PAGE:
According to Mark” is a slice of life of Mark – a successful biographer by profession. Mark’s current endeavour is to write the biography of the once famous but now forgotten literary figure Gilbert Strong. Strong is an enigmatic figure from the past. He himself is a biographer, travel writer, novelist and essayist. His past is littered with multiple affairs, marriages, professional jealousies and even insinuations of buying out a ghost writer. The need for research leads Mark to Dean Close in Dorset – a sprawling estate once owned by Strong which is currently managed by his grand daughter Carrie. Carrie runs a large and successful plant nursery in a part of Dean Close along with her friend Bill. She is the daughter of Hermione — the reckless, extravagant and pleasure seeking daughter of Strong. Carrie leads Mark to a large mass of critical correspondence that acts as a cornerstone of Mark’s research. Unwittingly Mark gets emotionally and physically involved with Carrie despite his impressions of her being ill read and unsophisticated. Mark starts on a program in collaboration with BBC, to hear and record authentic voices of people who have known and intimately involved with Strong. As he progresses on this venture, Mark meets Major Hammond who also has known Strong as a boy. Hammond’s aunt Irene has had a deep affair with Strong and Hammond hands over a large amount of Strong and Irene’s correspondence to Mark. This reveals a different aspect of Strong’s personality and gradually Mark’s outlook to Strong undergoes a change and starts taking a sympathetic tone tinged with an understanding that irrespective of the quality of research and effort of a biographer..a lot is left outside the bounds of what one can capture… Carrie’s own involvement with Mark and her travels to France along with him open up a new and positive outlook towards the hither to reclusive life she has been leading…. That in sum is the plot of Ms.Lively’sAccording to Mark“. The storyline per se is ordinary, yet I found this book a charming  and an absorbing read and there are reasons for that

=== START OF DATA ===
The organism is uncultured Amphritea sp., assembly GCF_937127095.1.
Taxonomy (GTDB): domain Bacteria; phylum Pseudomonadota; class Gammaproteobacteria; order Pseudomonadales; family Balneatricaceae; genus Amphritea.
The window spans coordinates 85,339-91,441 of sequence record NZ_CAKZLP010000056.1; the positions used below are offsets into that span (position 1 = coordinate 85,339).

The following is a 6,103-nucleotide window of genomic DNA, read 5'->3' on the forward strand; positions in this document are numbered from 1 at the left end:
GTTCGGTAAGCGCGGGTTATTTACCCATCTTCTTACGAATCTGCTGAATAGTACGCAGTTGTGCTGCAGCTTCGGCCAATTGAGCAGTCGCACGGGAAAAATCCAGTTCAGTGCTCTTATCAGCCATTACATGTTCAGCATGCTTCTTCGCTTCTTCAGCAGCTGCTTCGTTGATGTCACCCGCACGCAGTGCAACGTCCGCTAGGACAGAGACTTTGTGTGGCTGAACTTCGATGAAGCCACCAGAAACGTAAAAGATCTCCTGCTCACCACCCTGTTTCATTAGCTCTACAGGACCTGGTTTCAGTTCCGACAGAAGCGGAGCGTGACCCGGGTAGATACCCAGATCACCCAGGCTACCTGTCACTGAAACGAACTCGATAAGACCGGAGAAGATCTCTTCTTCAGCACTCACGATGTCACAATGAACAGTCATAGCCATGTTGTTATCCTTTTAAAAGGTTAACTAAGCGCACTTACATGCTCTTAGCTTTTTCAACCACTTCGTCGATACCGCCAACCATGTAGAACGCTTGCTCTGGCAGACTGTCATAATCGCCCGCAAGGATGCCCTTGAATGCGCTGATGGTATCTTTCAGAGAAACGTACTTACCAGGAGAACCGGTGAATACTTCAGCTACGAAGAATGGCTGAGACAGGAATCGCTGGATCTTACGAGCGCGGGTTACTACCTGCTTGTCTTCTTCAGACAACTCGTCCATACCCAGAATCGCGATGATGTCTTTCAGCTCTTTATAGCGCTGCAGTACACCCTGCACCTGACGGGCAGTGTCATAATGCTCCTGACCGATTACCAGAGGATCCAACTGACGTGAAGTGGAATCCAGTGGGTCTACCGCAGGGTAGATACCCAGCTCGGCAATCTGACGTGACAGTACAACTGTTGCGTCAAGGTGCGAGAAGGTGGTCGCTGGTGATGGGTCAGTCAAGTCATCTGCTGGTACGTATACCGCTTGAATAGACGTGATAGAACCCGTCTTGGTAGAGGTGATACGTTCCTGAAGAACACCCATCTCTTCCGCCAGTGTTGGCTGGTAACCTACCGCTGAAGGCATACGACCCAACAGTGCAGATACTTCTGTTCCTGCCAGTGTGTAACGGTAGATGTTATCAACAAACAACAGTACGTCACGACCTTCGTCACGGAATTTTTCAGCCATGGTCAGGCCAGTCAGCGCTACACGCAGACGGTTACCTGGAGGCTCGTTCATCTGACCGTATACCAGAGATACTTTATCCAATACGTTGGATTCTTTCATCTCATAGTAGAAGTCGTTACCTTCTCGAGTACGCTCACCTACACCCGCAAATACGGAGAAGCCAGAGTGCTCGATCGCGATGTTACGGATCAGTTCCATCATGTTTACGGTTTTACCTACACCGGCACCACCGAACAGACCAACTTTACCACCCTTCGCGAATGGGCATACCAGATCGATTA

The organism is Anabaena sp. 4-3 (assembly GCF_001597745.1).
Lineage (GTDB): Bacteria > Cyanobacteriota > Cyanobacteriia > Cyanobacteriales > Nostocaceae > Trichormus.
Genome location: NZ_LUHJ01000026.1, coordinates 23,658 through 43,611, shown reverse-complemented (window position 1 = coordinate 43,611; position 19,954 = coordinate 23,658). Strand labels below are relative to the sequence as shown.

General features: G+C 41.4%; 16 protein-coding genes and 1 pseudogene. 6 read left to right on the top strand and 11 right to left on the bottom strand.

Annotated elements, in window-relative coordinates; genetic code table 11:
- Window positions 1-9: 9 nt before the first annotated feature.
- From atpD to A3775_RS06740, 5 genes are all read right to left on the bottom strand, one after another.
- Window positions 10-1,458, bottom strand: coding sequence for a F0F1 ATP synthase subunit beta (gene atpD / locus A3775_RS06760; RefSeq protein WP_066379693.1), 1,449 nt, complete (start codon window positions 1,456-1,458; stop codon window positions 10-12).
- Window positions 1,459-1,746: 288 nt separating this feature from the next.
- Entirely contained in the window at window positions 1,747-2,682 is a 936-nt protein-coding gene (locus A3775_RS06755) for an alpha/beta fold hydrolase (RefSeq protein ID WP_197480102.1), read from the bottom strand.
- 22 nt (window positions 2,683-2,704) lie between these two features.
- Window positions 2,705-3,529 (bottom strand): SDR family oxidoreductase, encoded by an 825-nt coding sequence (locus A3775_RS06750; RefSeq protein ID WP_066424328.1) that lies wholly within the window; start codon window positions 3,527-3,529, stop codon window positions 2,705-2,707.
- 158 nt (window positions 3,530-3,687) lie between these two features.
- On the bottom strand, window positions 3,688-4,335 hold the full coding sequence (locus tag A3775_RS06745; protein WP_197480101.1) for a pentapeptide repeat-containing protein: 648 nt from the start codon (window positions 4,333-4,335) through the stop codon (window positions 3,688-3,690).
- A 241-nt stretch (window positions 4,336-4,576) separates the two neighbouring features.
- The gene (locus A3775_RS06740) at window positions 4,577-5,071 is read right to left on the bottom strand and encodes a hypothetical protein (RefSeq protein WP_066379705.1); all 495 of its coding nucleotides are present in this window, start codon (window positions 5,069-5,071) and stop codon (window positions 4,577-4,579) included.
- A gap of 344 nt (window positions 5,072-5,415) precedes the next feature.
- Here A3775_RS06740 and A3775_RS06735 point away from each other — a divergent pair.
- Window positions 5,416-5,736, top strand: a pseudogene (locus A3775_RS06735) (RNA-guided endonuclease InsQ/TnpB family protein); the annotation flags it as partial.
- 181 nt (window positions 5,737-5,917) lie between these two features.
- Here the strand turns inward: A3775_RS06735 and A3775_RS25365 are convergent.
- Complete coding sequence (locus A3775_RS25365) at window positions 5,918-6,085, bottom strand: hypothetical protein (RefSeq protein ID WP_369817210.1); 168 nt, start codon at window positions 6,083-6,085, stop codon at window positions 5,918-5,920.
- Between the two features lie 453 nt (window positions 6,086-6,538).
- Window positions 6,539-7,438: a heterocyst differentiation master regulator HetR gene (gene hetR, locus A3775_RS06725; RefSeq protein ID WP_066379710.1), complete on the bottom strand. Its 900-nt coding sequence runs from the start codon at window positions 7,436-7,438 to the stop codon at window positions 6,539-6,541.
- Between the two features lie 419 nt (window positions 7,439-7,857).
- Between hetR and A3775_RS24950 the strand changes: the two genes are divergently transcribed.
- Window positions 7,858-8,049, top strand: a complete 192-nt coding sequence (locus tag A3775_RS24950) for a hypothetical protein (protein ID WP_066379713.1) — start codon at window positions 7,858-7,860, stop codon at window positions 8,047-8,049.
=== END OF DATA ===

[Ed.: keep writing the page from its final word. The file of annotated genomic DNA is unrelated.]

Ms.Lively through the book brings a great sensitivity and understanding to the differences in nature, approach, function, and challenges involved in writing novels and biographies. Some of these observations are outstandingly original and deeply insightful. While reading the book I felt that unless one is deeply involved with books and literature these kind of insights are hard to articulate. Consider the following: